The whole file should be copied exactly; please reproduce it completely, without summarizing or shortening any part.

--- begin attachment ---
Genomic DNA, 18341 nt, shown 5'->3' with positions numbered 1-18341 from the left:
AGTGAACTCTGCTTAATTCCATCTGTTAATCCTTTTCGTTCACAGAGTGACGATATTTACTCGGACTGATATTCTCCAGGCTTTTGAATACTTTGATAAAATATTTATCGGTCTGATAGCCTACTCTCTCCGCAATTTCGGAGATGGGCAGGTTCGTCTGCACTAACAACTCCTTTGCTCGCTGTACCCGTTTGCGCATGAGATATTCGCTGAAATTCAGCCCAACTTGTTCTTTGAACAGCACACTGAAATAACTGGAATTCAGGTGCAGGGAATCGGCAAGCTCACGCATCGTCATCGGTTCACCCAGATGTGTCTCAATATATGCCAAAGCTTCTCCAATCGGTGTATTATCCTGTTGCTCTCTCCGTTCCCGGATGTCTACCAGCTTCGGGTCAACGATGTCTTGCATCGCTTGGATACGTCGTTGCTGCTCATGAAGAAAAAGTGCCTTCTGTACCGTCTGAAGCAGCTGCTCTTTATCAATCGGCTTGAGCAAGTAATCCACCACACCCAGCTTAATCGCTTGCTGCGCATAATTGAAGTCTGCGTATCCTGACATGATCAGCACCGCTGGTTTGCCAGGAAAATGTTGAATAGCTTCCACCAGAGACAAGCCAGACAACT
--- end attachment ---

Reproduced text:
Genomic DNA, 18341 nt, shown 5'->3' with positions numbered 1-18341 from the left:
AGTGAACTCTGCTTAATTCCATCTGTTAATCCTTTTCGTTCACAGAGTGACGATATTTACTCGGACTGATATTCTCCAGGCTTTTGAATACTTTGATAAAATATTTATCGGTCTGATAGCCTACTCTCTCCGCAATTTCGGAGATGGGCAGGTTCGTCTGCACTAACAACTCCTTTGCTCGCTGTACCCGTTTGCGCATGAGATATTCGCTGAAATTCAGCCCAACTTGTTCTTTGAACAGCACACTGAAATAACTGGAATTCAGGTGCAGGGAATCGGCAAGCTCACGCATCGTCATCGGTTCACCCAGATGTGTCTCAATATATGCCAAAGCTTCTCCAATCGGTGTATTATCCTGTTGCTCTCTCCGTTCCCGGATGTCTACCAGCTTCGGGTCAACGATGTCTTGCATCGCTTGGATACGTCGTTGCTGCTCATGAAGAAAAAGTGCCTTCTGTACCGTCTGAAGCAGCTGCTCTTTATCAATCGGCTTGAGCAAGTAATCCACCACACCCAGCTTAATCGCTTGCTGCGCATAATTGAAGTCTGCGTATCCTGACATGATCAGCACCGCTGGTTTGCCAGGAAAATGTTGAATAGCTTCCACCAGAGACAAGCCAGACAACT